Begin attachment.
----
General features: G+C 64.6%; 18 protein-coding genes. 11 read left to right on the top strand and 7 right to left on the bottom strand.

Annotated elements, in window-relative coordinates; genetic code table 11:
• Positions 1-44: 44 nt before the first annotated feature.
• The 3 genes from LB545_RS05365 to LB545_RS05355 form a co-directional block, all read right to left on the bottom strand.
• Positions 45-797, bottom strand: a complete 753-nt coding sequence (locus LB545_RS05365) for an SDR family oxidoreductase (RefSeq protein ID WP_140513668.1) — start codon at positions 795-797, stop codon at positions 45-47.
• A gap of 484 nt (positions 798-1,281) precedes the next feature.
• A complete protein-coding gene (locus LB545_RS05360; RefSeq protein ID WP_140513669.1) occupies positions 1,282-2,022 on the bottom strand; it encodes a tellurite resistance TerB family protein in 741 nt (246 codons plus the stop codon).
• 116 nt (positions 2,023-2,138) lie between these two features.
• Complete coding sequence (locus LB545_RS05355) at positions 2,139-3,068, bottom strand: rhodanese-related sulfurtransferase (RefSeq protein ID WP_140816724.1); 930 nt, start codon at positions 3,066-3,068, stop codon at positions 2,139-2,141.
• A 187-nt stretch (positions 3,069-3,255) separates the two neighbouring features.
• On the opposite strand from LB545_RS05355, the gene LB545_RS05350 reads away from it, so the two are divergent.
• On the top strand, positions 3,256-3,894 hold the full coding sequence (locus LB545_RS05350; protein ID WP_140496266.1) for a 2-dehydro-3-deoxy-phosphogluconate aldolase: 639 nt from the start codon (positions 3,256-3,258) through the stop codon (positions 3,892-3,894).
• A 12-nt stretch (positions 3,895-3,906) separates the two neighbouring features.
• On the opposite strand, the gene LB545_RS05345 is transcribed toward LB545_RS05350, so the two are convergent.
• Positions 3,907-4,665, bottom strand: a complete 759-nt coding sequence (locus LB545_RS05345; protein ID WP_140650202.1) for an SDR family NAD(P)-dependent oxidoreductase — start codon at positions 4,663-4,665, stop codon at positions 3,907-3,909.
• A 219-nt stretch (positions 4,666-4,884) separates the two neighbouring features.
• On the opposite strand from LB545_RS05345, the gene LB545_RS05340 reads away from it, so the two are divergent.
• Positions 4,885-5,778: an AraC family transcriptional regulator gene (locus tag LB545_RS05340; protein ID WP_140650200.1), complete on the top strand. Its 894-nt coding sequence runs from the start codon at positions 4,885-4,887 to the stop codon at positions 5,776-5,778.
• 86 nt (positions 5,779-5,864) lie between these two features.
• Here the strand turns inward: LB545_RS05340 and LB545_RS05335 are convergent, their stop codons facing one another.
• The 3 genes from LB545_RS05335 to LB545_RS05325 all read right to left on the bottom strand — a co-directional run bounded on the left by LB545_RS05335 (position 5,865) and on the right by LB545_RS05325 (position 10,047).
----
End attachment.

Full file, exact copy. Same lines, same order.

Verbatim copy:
General features: G+C 64.6%; 18 protein-coding genes. 11 read left to right on the top strand and 7 right to left on the bottom strand.

Annotated elements, in window-relative coordinates; genetic code table 11:
• Positions 1-44: 44 nt before the first annotated feature.
• The 3 genes from LB545_RS05365 to LB545_RS05355 form a co-directional block, all read right to left on the bottom strand.
• Positions 45-797, bottom strand: a complete 753-nt coding sequence (locus LB545_RS05365) for an SDR family oxidoreductase (RefSeq protein ID WP_140513668.1) — start codon at positions 795-797, stop codon at positions 45-47.
• A gap of 484 nt (positions 798-1,281) precedes the next feature.
• A complete protein-coding gene (locus LB545_RS05360; RefSeq protein ID WP_140513669.1) occupies positions 1,282-2,022 on the bottom strand; it encodes a tellurite resistance TerB family protein in 741 nt (246 codons plus the stop codon).
• 116 nt (positions 2,023-2,138) lie between these two features.
• Complete coding sequence (locus LB545_RS05355) at positions 2,139-3,068, bottom strand: rhodanese-related sulfurtransferase (RefSeq protein ID WP_140816724.1); 930 nt, start codon at positions 3,066-3,068, stop codon at positions 2,139-2,141.
• A 187-nt stretch (positions 3,069-3,255) separates the two neighbouring features.
• On the opposite strand from LB545_RS05355, the gene LB545_RS05350 reads away from it, so the two are divergent.
• On the top strand, positions 3,256-3,894 hold the full coding sequence (locus LB545_RS05350; protein ID WP_140496266.1) for a 2-dehydro-3-deoxy-phosphogluconate aldolase: 639 nt from the start codon (positions 3,256-3,258) through the stop codon (positions 3,892-3,894).
• A 12-nt stretch (positions 3,895-3,906) separates the two neighbouring features.
• On the opposite strand, the gene LB545_RS05345 is transcribed toward LB545_RS05350, so the two are convergent.
• Positions 3,907-4,665, bottom strand: a complete 759-nt coding sequence (locus LB545_RS05345; protein ID WP_140650202.1) for an SDR family NAD(P)-dependent oxidoreductase — start codon at positions 4,663-4,665, stop codon at positions 3,907-3,909.
• A 219-nt stretch (positions 4,666-4,884) separates the two neighbouring features.
• On the opposite strand from LB545_RS05345, the gene LB545_RS05340 reads away from it, so the two are divergent.
• Positions 4,885-5,778: an AraC family transcriptional regulator gene (locus tag LB545_RS05340; protein ID WP_140650200.1), complete on the top strand. Its 894-nt coding sequence runs from the start codon at positions 4,885-4,887 to the stop codon at positions 5,776-5,778.
• 86 nt (positions 5,779-5,864) lie between these two features.
• Here the strand turns inward: LB545_RS05340 and LB545_RS05335 are convergent, their stop codons facing one another.
• The 3 genes from LB545_RS05335 to LB545_RS05325 all read right to left on the bottom strand — a co-directional run bounded on the left by LB545_RS05335 (position 5,865) and on the right by LB545_RS05325 (position 10,047).